I don’t have many. Sure, there’s things I would have done differently, different decisions I would have made, different paths I may have explored, but not many things I feel regret about. It was a decision I made long ago, back when I was still in high school, and I made it to keep myself sane.

When I was 16 I had sex for the first time, and the situation was less than ideal. I mean, it wasn’t rough or bad or forced, but it was icky  and I really wasn’t ready, wasn’t ready for the situation, wasn’t ready for what followed, and it threw me for a loop how to handle it. Being raised Catholic and without much bearing on how to process sexuality, sex, and hormones, I wasn’t sure how to cope with what exactly had happened.

It took a while to wrap my head around how to regard the event. My upbringing and religious education taught me that I was a filthy slut and I’d given away something sacred that could never be reclaimed. Personally, I felt a little hurt, I felt dirty and I felt  betrayed for reasons I won’t get into. I spent a lot of time trying to reconcile my feelings about what had happened with how much it actually mattered.

One day, it hit me-regret was not an option. Regret would mean that I was dwelling on something that had happened. I would have been dwelling on something I couldn’t change, that I couldn’t alter and just had to deal with. Either I could accept that it had occurred and that it didn’t actually change me or I could beat myself up forever. The former got me wisdom and strength-I found out so much about how I wanted to be treated and the price of mistakes. The latter was masochistic. It was lumping pain and self-flagellation on an already bruised soul, and that seemed like the worst way to go.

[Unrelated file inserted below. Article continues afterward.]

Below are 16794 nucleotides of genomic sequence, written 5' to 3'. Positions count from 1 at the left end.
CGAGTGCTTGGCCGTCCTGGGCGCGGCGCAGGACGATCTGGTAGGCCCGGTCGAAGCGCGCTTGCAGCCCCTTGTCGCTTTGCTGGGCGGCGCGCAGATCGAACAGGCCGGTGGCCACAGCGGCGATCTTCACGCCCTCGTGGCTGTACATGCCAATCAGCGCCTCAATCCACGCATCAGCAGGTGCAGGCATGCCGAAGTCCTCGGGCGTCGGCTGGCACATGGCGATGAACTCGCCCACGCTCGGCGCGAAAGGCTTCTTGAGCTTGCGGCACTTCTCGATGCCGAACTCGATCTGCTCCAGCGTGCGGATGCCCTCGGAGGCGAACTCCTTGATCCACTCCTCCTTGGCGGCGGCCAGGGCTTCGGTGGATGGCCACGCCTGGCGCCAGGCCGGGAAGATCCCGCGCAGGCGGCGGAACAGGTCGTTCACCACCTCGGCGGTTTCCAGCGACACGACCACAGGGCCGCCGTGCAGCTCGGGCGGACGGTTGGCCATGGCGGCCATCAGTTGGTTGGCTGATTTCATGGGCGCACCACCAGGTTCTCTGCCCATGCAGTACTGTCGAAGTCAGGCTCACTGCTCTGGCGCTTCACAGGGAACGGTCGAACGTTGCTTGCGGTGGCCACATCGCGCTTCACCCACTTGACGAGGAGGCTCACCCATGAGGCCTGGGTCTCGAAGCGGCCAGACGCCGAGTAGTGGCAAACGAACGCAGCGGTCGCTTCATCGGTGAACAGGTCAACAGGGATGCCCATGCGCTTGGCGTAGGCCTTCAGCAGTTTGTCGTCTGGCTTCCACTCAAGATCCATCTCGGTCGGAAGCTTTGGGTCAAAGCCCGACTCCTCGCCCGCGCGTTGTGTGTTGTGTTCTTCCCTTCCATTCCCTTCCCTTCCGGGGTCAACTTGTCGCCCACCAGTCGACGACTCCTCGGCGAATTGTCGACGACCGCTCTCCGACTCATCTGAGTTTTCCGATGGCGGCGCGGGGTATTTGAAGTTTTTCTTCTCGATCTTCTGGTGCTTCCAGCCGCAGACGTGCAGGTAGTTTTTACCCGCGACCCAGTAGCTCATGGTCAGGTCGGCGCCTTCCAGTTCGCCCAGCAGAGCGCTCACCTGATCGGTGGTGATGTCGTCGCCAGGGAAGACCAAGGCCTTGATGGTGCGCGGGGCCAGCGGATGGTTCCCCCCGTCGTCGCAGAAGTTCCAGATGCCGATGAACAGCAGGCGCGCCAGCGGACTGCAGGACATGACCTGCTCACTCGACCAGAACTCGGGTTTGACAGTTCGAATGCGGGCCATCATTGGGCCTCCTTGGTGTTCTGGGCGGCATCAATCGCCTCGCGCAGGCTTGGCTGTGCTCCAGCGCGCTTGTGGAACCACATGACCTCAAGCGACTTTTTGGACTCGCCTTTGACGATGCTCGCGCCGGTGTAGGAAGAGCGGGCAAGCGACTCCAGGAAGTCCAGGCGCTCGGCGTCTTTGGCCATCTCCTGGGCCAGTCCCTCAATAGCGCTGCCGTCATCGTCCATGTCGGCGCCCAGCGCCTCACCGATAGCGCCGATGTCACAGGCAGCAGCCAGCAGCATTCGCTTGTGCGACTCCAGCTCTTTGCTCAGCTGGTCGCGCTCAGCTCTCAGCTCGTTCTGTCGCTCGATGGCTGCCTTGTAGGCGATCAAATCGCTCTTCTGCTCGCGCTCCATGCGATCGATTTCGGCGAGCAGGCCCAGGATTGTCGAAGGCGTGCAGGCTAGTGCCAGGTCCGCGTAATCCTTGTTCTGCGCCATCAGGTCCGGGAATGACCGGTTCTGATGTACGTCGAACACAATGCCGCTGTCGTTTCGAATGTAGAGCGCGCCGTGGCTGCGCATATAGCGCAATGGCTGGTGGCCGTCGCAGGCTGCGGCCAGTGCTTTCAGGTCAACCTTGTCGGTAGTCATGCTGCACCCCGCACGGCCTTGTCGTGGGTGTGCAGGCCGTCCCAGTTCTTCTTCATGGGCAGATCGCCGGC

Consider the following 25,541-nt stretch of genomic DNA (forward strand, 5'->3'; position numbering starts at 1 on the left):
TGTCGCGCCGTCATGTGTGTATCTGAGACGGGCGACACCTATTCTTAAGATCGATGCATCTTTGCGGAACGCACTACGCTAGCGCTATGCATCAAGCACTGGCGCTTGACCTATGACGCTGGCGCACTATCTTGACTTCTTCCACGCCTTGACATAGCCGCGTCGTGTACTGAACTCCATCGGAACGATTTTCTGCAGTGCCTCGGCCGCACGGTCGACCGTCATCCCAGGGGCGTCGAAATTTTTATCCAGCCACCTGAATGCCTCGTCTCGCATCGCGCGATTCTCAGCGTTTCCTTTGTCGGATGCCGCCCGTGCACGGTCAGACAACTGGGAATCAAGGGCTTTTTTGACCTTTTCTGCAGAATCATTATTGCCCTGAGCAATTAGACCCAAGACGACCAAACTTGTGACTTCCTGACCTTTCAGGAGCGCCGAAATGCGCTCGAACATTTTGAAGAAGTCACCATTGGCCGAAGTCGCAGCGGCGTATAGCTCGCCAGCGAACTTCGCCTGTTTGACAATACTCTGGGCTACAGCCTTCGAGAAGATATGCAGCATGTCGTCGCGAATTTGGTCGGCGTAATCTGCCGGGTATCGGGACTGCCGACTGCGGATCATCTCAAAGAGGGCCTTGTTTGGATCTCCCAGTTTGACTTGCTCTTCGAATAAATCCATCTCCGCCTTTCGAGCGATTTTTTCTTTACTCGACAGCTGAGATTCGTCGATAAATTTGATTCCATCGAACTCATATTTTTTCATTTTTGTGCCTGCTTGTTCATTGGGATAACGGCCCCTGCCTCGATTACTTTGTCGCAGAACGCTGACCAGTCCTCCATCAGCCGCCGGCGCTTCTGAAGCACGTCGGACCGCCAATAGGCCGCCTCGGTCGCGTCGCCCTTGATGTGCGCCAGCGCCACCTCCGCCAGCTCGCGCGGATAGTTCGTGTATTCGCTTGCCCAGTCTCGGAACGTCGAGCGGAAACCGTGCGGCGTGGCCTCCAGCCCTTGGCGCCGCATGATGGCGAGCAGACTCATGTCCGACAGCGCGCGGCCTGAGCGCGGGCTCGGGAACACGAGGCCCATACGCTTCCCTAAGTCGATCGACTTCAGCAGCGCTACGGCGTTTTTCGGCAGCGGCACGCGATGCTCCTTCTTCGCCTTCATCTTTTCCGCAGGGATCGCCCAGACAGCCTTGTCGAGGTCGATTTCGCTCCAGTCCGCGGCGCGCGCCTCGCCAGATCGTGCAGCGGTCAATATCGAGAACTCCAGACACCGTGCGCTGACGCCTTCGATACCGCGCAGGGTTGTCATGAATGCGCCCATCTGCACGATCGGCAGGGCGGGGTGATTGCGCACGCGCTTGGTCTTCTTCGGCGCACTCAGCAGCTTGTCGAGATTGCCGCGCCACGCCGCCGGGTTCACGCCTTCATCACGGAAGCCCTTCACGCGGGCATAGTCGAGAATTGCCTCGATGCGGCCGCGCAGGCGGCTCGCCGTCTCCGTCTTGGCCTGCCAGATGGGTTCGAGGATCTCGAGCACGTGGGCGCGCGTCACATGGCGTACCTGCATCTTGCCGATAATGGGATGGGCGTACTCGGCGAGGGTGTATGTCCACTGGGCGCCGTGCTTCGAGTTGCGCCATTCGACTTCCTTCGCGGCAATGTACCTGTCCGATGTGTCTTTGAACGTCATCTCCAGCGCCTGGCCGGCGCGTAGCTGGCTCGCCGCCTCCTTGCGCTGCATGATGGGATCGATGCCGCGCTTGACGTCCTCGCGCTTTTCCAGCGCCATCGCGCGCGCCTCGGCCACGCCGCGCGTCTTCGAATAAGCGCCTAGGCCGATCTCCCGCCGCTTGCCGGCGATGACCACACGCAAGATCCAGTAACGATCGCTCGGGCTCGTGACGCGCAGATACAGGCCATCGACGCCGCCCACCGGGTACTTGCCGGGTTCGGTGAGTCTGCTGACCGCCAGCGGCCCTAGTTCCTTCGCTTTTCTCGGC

So I made the decision to not regret. It was a decision about either spending my life looking back or taking the hits as they came and looking forward to know to duck next time.

I know this isn’t a huge revelation. I wasn’t that young, nothing tragic happened to me, it’s not deep and long and meaningful. To me, however, it is. Learning to let myself be okay with mistakes and be okay with me made a big difference in my ability to look forward to the next challenge instead of dwelling on the fuck ups. It also taught me a lot about how I want to live, and how I want to feel about what I’ve done. There’s a part that’s almost reminiscent to business school-Do what will let you sleep at night. When I accepted that it was up to me to pick behaviors and actions that didn’t result in such mental and moral quandaries, it became easier to keep myself out of bad situations in the long run.

I’ve sat on this post for a while and I’m not sure why. I don’t know if I feel like it’s weak or uninteresting or what, but screw it. It’s the truth and I’ll put it out there anyway.

But if my thoughts on regret don’t tickle your pickle, head over to EmEfferson’s own post on regret for a gander.


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